By Jacob Maranda - New Mexico Inno Reporter
An AI-powered technology implemented at Lovelace Health System could help alleviate the state's nursing shortage.
Lovelace Health System started using a virtual nursing technology in its emergency area in early November. The tech is developed by CareAI, an Orlando, Florida-based smart health company.
It works by allowing nurses to connect with patients virtually via a screen in their rooms. Nurses page into a patient's room, asking permission to virtually come onto the display.
"They see exactly what you're seeing right now," said Lovelace Medical Center Nurse John Donga during a Dec. 29 video call with Albuquerque Business First. "I see them in their bed. I can zoom in so I can get a pretty good look at their monitors. I can see their pumps and things like that."
Donga is currentlythe only virtual nurse at Albuquerque's Lovelace Medical Center. The AI-powered tech allows nurses to complete a variety of tasks, like routine monitoring and documentation, completely virtually. It also uses AI to continuously monitor conditions and learn from certain behaviors, according to CareAI's website.
Currently, Donga is set up to monitor around 30 patients using the virtual assistance technology at Lovelace Medical Center and the Heart Hospital of New Mexico. But he typically sees about 10 patients per hour, virtually.
"I find that even on a quick visit with a patient, I try to give myself about a minute to two minutes per patient," Donga said.
That's one of the technology's benefits, Donga said. It allows nurses to focus exclusively on a single patient at a time, he said.
Although patients can't, as of yet, use the technology to ask for assistance themselves, Donga said that he's gotten into the habit of appearing in patients' rooms over the screen about once every hour. That way, patients know when to expect a virtual visit and can share any relevant information, he said.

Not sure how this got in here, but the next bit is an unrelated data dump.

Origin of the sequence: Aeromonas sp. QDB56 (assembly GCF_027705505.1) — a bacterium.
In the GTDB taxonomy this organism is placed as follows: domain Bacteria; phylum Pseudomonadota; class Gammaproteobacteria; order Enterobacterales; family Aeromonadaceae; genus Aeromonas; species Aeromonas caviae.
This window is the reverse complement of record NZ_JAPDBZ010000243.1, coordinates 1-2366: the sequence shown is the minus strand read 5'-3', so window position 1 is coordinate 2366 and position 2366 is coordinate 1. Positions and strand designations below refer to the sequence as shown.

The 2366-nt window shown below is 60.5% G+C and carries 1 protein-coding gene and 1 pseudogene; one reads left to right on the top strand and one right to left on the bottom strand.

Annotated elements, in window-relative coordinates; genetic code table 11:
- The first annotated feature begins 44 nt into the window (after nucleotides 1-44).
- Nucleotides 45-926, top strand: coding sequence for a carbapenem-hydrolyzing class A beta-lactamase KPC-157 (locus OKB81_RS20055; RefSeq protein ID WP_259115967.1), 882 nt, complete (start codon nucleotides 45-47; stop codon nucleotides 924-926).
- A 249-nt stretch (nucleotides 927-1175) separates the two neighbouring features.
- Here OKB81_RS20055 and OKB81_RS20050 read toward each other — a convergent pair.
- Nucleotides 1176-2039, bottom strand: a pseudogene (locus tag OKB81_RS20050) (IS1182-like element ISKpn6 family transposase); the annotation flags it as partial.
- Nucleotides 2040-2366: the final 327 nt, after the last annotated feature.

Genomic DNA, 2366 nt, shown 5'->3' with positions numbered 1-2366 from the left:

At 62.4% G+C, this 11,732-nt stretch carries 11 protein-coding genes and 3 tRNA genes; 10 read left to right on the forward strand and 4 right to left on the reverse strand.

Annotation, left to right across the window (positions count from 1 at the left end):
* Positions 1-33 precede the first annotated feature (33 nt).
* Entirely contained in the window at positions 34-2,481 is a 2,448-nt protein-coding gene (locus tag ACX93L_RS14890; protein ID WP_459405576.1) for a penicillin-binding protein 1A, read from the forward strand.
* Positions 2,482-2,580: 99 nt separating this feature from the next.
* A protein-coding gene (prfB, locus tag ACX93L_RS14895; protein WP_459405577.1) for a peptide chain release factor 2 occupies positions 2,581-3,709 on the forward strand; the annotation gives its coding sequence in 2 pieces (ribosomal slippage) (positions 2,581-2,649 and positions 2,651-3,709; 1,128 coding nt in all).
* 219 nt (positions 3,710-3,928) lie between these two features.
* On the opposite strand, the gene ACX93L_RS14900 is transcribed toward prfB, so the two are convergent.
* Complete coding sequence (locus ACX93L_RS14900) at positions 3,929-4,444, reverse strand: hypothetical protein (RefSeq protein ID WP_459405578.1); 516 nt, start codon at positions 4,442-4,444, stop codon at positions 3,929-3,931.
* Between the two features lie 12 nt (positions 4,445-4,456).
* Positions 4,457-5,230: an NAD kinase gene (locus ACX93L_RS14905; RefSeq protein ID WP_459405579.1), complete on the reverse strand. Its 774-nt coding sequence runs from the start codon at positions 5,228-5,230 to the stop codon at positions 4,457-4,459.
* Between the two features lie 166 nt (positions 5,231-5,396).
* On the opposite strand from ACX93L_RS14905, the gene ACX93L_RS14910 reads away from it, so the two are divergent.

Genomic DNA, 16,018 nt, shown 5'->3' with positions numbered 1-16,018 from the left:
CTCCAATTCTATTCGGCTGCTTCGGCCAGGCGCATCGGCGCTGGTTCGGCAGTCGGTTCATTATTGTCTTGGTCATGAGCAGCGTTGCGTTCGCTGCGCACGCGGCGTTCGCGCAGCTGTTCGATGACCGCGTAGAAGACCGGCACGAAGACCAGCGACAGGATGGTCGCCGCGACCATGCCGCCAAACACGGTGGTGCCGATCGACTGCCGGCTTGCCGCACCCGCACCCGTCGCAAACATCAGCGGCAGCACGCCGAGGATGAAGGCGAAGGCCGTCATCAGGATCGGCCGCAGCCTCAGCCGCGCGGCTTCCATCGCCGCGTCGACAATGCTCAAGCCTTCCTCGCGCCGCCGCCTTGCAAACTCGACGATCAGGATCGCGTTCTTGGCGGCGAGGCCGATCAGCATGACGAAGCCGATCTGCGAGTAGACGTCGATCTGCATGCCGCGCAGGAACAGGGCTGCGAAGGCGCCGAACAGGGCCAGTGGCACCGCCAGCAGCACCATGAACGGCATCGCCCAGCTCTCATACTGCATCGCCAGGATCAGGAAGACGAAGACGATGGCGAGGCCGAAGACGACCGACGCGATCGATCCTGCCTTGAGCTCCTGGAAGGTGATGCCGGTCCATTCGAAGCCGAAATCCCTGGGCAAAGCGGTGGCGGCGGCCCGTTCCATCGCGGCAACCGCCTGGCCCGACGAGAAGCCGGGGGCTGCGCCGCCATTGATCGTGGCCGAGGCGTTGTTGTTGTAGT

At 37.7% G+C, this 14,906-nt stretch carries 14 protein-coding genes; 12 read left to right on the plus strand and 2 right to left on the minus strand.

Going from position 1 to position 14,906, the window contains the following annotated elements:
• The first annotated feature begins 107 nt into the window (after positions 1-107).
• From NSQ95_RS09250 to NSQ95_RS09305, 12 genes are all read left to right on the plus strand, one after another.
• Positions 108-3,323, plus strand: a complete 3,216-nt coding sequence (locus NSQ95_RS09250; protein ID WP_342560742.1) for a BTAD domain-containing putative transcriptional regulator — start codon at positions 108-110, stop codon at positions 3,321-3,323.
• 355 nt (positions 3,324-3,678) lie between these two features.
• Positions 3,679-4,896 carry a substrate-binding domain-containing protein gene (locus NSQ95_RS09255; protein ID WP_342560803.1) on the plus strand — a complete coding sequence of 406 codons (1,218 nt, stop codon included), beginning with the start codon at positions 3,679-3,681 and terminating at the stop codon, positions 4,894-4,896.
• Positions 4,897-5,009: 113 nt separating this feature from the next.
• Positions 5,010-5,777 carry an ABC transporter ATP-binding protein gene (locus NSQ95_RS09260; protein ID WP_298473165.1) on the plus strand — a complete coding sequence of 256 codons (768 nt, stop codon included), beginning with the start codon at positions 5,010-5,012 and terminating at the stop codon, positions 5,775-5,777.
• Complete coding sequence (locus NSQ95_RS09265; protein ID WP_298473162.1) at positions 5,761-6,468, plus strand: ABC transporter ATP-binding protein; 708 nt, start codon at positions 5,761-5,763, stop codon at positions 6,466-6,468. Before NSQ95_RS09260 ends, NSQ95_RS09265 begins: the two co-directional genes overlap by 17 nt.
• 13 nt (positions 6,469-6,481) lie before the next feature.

The technology is in its early stages, but Donga said he and Abigail Kendall, Lovelace Medical Center's chief nursing officer, have already started to come up with improved ways to utilize it.
"I'm excited about the things I don't know, the things I haven't thought of," Donga said. "I really keep putting it out to the other nurses I talk to that if you have an idea, let me know. Even if you don't have a solution, give me an idea and we can work on it because that's what's exciting about [the technology]."
Donga said the technology can help alleviate physical burdens put on nurses while making hospitals run more efficiently. One example Donga gave was when a doctor needed an MRI screening for a patient.
"I was able to do that on the computer," Donga said. "… The whole process took only a couple minutes where it normally would take time to get the paperwork and fax it to them. We were able to get that patient down to the MRI pretty quickly."
And, Donga said, the technology creates more versatility for nurses. Instead of having to work a physically demanding job in the hospital, nurses can operate the virtual nursing assistant from home and still effectively deliver education to and collect information from patients.
"One of the big things facing health care is that we're going to have a shortage of nurses," Donga said. "You'll have nurses with decades of experience who are able to re-enter the workspace.
"I myself am doing it because I had an accident falling over one of my dogs and I messed up my knee and can't be on the floor right now," he continued. "But I'm still able to help patients, I'm still able to do something. Hopefully, this is a way that these nurses who aren't able to be on the floor can make an impact to make things better."
Lovelace has plans to expand the technology at the Lovelace Medical Center and to other Lovelace hospitals, said Whitney Marquez, communications manager for Lovelace Health System, in a Dec. 13 email to Business First. Lovelace is owned by Nashville, Tennessee-based Ardent Health Services and is the first hospital in Ardent's network to implement the virtual nursing assistant technology, Marquez said in a Dec. 29 call with Business First.